October 05, 2023
At the end of October, the days in Stockholm are already down to around 9 hours of daylight. With the sun setting at four in the afternoon, there is plenty of time to enjoy the darker hours of the day. And those hours are perfect for a spooky Halloween experience.
Sweden embraced Halloween in the late 80s and early 90s when bars in the bigger city’s started to have special Halloween nights. It took a little longer for the more child-related part of the holiday to come over from America, though those parts are part of Swedish Easter traditions. Here are some of our favourite Halloween experiences for both kids and adults in Stockholm.
Haunted histories at the Viking Museum
Halloween falls in the middle of the autumn school holidays in Stockholm, which gives attractions and museums the perfect opportunity to go all out for the occasion. During the autumn holidays, The Viking Museum start the day with a monster hunt for little hunters, as creatures have hidden themselves in the museum. There will also be spooky tales to listen to, about giants, trolls and monsters.
Of course, you can also explore the usual exhibits at the museum to learn more about Viking life in the 10th-century. And you can hop on museum’s thrilling ride through Viking times, Ragnfrid’s Saga. But when the museum closes another experience awaits, which requires a special ticket: a flashlight show.
This show is not for those who are afraid of the dark, though all you have to do is make sure that all the guests have left the museum, with the lights off. Surely, everyone has left, right? But what are those noises and where did the silver treasure go?
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Scream at Gröna Lund
Stockholm’s amusement park doesn’t do anything by halves for Halloween. The entire park is turned into a creepy and cosy paradise. For those who enjoy screaming there are 5 horror houses, attractions have been given a terrifying make-over and scary characters await just around the corner. There is even a brand new attraction this year, Obscura!, where you will come face to face with your greatest fears.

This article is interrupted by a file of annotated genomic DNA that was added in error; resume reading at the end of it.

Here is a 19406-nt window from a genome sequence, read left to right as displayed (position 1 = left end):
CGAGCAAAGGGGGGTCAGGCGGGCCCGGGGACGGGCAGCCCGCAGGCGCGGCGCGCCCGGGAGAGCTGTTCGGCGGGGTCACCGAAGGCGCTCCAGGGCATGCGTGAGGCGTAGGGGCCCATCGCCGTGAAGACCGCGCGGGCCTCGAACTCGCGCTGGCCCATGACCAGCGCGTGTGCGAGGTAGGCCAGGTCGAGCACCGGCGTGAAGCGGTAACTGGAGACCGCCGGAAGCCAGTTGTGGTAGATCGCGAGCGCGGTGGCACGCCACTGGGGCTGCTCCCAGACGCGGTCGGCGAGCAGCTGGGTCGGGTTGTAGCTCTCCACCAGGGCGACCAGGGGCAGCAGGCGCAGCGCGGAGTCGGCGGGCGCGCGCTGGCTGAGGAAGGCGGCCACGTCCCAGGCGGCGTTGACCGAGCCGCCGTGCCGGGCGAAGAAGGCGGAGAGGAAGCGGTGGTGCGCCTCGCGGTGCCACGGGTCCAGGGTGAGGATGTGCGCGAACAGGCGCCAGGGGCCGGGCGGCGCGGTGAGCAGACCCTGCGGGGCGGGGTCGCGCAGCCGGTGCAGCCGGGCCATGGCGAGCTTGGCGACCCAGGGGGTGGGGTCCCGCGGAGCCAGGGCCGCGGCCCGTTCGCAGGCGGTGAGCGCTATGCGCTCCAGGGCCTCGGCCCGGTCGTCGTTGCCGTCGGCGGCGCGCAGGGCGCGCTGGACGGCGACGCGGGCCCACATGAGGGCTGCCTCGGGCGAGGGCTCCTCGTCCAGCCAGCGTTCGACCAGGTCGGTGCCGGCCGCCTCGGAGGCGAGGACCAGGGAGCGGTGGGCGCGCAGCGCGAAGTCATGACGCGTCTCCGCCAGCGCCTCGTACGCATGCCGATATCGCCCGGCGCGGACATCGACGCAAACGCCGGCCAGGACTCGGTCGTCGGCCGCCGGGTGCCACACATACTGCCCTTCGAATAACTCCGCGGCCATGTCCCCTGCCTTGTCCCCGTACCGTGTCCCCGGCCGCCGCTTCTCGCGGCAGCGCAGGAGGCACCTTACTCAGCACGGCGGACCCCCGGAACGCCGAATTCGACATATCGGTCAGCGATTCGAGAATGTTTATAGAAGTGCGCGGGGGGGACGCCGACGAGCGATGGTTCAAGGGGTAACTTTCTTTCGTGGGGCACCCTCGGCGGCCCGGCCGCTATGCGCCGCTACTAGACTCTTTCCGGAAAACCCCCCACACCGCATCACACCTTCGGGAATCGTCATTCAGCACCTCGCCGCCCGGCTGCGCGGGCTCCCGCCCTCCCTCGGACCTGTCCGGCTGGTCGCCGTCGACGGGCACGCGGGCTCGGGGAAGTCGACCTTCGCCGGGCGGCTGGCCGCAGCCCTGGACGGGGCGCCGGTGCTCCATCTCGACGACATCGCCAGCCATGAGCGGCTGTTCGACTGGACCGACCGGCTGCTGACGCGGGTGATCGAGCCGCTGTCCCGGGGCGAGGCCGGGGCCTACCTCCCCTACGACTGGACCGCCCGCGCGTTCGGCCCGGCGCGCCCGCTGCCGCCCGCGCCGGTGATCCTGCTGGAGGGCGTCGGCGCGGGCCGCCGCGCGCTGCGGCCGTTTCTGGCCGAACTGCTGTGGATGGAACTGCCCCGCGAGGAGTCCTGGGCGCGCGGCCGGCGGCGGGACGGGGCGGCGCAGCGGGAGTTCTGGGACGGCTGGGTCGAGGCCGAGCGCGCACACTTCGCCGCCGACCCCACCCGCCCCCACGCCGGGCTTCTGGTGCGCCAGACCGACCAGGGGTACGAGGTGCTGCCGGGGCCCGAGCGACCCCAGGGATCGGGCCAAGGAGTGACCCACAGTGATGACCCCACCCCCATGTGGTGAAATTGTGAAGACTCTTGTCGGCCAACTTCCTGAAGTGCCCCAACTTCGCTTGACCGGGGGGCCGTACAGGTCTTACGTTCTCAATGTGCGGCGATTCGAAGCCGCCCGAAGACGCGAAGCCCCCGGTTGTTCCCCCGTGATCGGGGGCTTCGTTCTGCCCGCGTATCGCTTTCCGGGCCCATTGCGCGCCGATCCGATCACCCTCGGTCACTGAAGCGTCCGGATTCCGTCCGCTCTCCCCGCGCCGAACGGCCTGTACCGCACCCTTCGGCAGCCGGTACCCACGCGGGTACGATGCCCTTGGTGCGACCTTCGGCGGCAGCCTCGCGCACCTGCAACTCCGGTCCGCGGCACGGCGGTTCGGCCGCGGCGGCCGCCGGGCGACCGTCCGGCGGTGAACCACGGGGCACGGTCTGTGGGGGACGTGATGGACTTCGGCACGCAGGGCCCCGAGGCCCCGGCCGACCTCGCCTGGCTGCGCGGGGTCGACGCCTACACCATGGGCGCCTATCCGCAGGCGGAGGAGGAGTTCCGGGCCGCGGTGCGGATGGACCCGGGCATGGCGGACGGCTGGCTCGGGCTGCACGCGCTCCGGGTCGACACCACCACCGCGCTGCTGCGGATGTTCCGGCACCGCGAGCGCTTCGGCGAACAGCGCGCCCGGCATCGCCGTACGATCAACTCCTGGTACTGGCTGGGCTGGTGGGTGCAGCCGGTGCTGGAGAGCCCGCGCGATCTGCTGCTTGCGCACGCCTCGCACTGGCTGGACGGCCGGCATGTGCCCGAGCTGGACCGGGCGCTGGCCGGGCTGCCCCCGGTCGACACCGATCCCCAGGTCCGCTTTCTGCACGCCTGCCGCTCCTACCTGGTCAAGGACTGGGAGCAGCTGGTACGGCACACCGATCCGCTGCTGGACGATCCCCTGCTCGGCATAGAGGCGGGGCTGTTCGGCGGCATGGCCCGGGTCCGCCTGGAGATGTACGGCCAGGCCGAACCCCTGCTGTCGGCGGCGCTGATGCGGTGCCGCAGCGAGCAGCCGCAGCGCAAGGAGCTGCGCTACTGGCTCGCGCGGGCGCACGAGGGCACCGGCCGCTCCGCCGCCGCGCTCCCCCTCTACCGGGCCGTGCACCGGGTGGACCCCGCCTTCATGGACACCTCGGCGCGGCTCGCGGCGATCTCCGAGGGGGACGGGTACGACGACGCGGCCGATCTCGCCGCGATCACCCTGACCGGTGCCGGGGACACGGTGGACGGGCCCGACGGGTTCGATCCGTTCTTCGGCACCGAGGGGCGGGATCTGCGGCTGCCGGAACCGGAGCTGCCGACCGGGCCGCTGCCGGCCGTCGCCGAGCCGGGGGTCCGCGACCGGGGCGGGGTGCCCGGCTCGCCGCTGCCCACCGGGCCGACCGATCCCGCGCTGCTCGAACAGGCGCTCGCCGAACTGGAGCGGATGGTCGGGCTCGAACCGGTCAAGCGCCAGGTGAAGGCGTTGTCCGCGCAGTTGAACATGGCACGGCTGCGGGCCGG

If horror houses aren’t quite on your wish list, you can wander around Lilla Området. Here, you’ll find pumpkins, spiderwebs, funny witches and hot chocolate. Twice a day a horror parade will make its way through the park, with scary characters and creatures to make sure everyone gets that a thrilling experience at Gröna Lund.
Join the Halloween Parade: Shockholm
On Saturday 4 November Europe’s largest Halloween festival and parade takes over the streets of Stockholm, specifically around Kungsträdgården and in Gamla Stan. This year will be the thirteenth anniversary of Shockholm, with thousands of people dressed up for the event. Before the parade gets started, a costume contest is held in different age categories.
The pre-party starts at Kungsträdgården at 2 in the afternoon, an hour later the parade makes it way through Gamla Stan and back again. After the parade, the costume contest winners are announced and there is live entertainment and fun activities for all ages.
Have fun with riddles, stories and crafts at Skansen
During the autumn holidays, the world’s oldest open-air museum is filled with fun activities. Kids can become detectives to solve the mystery of the elixir of eternal youth. There are clues throughout Skansen as well as tricky riddles and hints can be learned from the Magician, the Journalist, and Mrs. Corell and Mrs. Snille.
Stories of ghosts, ghouls and other creatures are told inside Back-Mat’s cabin. In Bollnässtugan, the old wise woman can advise you on how to cure your ailments and troubles with the help of magic, herbs and hidden powers. And in the lecture hall, kids can make their own scary toy, such as bats, spiders, ghosts or scarecrows.
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Visit the ghosts of Gamla Stan on a Ghost Walk
This tour is not for the little ones, especially around Halloween. Over the course of 90 minutes, the guide will take you through the Old Town in a way unlike any other. Along the way, you’ll hear stories of murder, myths, mysteries, executions, assassinations, and diseases, that shaped the history of Stockholm.
If there is enough time, you might even step off the street and enter a haunted building. History and legends come to life during the Ghost Walk. There are tours in English and Swedish, starting at different times, so make sure to choose the one that is right for you.
Night at the Museum
For a night time activity that is for the little ones, a Night at the Nordic Museum might be exactly what you are looking for. This night offers an interactive museum experience unlike any other. Rumour has it that a time machine has gone out of control in the attic of the Nordiska Museet, bringing creatures from the future and the past into the museum!
The museum needs help to reprogramme the machine, and kids between the ages of 6 and 10 would be perfect for the job. The walks through the museum filled with creatures takes around 50 minutes, and includes lots of stairs (so best not to bring a pram). You need a separate ticket for the Night at the museum, as your regular daytime ticket does not give you access.
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